Celebrate #28DaysOfBlackGirlsInComics with author and comic book writer Mikki Kendall.
It’s day sixteen of #28DaysOfBlackGirlsInComics and it’s exciting to see people thrilled to see this type of content. Let’s get right into it!
Support Black girls in comics: Mikki Kendall
You might recognize Nikki Kendall as the author of Hood Feminism. It is a stunning and powerful hard look at the modern feminist movement from a Black intersectional lens. Thus it’s no surprise that Kendall is also a diversity consultant, often discussing intersectionality, policing, mental health, gender, sexual assault, and others. Hood Feminism draws upon Kendall’s personal struggles with hunger, violence, and hypersexualization. Check out her essays at TIME, the New York Times, the Washington Post, Ebony, Essence, NBC, and Bustle, among others.
Here is a quote by Gabrielle Union, actress and author of We’re Going to Need More Wine, about Hood Feminism:
“Mikki’s book is a rousing call to action for today’s feminists. It should be required reading for everyone.”
So now, if Hood Feminism hasn’t convinced you of Kendall’s expertise in contemporary issues, let’s venture into her graphic novel. Amazons, Abolitionists, and Activists, featuring a Black version of Rosie the Riveter on its cover, is an eye-catching graphic history of the struggle for women’s rights. Teaming up with illustrator A. D’Amico, Kendall weaves a fun and engaging showcase of key figures and events that shaped and advanced women’s rights. It highlights noteworthy women such as queens, warriors, freedom fighters, and spies. Additionally, the book covers liberal movements including civil rights, abolition, labor, LGBTQ liberation, and reproductive rights, among others. There’s something for everyone who envisions a more inclusive future, regardless of gender.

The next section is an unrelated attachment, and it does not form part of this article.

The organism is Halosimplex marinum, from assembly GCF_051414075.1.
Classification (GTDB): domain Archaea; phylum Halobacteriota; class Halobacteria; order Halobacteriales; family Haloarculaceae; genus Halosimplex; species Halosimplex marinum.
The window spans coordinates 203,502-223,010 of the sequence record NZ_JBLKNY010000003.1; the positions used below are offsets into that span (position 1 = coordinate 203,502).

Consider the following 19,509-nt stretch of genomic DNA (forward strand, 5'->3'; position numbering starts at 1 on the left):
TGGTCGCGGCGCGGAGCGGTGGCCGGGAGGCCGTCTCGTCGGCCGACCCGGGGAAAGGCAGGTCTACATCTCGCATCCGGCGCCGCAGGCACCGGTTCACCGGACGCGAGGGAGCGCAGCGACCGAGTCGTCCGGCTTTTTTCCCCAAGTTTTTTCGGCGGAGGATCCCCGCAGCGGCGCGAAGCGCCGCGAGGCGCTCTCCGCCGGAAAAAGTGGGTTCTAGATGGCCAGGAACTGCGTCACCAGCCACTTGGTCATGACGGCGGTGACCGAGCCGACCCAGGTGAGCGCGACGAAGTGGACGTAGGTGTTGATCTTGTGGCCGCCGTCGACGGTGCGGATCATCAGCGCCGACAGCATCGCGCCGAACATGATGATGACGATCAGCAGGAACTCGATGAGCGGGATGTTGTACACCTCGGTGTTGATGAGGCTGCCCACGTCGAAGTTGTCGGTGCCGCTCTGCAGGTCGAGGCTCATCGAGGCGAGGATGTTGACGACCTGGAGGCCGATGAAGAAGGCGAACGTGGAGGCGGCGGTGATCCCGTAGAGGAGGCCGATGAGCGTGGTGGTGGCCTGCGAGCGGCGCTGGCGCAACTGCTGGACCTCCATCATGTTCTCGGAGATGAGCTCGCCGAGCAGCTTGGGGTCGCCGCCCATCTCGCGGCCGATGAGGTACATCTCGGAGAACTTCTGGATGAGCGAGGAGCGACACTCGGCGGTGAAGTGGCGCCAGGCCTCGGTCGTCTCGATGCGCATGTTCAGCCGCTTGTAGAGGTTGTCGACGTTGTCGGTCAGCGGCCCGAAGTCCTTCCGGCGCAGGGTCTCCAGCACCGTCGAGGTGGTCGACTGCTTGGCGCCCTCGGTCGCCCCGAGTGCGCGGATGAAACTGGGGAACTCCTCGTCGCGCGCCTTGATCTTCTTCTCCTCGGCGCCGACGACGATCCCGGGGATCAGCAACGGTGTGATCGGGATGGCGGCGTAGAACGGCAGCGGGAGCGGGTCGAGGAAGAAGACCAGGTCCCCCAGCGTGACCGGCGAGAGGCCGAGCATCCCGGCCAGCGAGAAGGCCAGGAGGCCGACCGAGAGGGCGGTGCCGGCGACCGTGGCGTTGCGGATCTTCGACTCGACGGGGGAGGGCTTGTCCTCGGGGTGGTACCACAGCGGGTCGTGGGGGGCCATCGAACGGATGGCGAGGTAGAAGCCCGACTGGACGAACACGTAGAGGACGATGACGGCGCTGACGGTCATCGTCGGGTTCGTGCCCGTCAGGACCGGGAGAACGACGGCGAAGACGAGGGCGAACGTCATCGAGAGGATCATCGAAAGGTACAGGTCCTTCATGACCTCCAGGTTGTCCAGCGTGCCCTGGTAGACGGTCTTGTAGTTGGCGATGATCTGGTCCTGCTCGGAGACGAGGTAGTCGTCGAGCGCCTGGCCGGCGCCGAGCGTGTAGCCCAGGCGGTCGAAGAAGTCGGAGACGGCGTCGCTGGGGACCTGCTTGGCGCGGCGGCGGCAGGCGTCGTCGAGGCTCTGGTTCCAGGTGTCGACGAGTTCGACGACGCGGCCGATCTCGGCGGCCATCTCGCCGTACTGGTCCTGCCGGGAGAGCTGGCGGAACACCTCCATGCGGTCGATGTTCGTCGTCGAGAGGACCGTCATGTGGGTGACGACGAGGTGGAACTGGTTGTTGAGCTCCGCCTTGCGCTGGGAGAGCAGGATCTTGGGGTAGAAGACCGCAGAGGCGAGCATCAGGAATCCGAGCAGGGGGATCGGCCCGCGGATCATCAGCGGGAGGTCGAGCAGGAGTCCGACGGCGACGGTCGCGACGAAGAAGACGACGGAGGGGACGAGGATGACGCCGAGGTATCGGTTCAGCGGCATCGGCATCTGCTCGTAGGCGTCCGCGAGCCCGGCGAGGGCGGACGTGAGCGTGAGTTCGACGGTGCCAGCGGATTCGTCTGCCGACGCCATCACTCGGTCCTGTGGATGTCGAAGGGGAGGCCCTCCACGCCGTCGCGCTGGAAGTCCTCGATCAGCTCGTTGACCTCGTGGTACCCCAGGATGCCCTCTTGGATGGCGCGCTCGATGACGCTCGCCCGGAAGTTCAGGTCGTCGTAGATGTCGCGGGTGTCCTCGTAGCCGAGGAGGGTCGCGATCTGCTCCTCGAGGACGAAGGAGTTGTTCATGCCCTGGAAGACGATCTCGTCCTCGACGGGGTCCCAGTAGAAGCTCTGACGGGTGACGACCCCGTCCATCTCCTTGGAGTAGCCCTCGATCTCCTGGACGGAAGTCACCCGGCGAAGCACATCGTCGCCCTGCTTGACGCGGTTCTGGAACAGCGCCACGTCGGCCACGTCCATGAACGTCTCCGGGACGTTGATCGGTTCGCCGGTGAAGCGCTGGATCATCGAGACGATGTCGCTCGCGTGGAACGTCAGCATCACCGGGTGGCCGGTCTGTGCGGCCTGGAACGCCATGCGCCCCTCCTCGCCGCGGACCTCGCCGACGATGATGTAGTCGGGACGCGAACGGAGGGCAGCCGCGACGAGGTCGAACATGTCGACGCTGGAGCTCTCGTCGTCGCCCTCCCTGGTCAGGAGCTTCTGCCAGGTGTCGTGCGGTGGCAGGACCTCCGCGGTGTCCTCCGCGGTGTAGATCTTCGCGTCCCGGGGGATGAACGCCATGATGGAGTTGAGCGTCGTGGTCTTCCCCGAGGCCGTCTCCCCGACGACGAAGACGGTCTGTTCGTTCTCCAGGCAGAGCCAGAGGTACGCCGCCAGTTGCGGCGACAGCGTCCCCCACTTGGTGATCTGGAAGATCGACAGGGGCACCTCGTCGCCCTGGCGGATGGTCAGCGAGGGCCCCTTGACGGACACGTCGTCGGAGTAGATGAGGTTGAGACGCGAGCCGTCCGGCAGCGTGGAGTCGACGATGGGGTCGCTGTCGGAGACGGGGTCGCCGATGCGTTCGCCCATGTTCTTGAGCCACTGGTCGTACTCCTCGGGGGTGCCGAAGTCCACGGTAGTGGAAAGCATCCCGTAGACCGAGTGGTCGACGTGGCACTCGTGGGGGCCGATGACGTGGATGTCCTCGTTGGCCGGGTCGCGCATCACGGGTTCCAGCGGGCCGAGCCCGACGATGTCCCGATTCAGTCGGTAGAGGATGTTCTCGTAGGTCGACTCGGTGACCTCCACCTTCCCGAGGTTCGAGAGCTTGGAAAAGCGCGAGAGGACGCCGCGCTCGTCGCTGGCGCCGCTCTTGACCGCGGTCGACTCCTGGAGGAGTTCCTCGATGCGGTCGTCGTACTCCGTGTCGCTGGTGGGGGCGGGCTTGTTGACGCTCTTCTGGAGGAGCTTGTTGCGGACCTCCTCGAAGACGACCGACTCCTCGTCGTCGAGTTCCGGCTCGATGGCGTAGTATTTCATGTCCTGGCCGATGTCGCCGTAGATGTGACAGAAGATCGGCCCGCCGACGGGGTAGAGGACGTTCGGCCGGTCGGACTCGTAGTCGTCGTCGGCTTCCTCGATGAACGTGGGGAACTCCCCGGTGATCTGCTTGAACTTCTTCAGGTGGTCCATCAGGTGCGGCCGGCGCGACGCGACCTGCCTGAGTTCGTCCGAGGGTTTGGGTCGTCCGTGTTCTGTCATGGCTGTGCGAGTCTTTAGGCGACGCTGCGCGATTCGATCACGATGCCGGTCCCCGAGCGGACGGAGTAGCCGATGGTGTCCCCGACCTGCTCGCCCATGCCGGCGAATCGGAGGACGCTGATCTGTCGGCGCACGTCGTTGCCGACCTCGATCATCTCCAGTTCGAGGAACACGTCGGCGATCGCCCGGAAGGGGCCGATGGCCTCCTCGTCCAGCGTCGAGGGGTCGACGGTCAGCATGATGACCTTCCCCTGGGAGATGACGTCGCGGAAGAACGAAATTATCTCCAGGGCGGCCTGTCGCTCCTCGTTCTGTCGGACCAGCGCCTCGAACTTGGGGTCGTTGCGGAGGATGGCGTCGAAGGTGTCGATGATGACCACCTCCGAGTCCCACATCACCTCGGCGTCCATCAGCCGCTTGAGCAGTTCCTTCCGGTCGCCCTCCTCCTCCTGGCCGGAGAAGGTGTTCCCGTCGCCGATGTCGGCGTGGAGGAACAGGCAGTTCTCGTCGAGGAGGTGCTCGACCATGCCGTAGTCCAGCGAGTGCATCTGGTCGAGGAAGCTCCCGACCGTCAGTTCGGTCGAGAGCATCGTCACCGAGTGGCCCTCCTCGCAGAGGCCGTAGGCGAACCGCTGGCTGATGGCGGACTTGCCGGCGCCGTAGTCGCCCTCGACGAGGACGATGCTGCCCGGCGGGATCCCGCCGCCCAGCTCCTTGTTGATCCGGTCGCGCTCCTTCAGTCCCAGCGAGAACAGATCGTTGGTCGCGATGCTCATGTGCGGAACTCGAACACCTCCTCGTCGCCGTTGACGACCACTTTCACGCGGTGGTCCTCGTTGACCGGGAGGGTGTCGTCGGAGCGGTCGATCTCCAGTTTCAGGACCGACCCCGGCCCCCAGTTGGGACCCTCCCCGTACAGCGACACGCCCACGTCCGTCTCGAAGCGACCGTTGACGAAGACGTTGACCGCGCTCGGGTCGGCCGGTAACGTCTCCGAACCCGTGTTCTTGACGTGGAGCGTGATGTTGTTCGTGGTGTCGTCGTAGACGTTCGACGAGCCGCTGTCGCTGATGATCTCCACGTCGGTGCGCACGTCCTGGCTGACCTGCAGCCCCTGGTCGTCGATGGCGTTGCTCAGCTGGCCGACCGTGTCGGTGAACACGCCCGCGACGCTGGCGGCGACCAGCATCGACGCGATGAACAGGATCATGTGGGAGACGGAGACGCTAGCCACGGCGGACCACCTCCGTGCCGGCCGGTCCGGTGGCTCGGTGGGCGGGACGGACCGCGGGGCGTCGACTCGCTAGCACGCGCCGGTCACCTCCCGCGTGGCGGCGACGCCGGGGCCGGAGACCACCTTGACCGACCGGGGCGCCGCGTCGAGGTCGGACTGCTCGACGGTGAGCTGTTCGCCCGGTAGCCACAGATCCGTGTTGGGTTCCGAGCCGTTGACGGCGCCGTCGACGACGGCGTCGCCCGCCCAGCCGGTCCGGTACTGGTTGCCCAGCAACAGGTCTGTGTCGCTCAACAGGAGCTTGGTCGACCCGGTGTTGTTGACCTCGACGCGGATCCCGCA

Here is a quote from N. K. Jemisin, fellow Black girl in comics as well as Hugo-Award-winning author:
“This is a beautifully drawn, hold-no-punches, surprisingly deep dive through the history of women’s rights around the world, which will entrance kids and adults alike.”
Kendall’s work exemplifies the importance of intersectional feminism, gender equity, LGBTQ rights, and so many other issues that need our attention. And so we want to encourage young and adult readers to support her work and really internalize the messages and lessons found within. With Black girls like Kendall doing the work she does to open our eyes and/or reinforce what we already know, we might become a better society.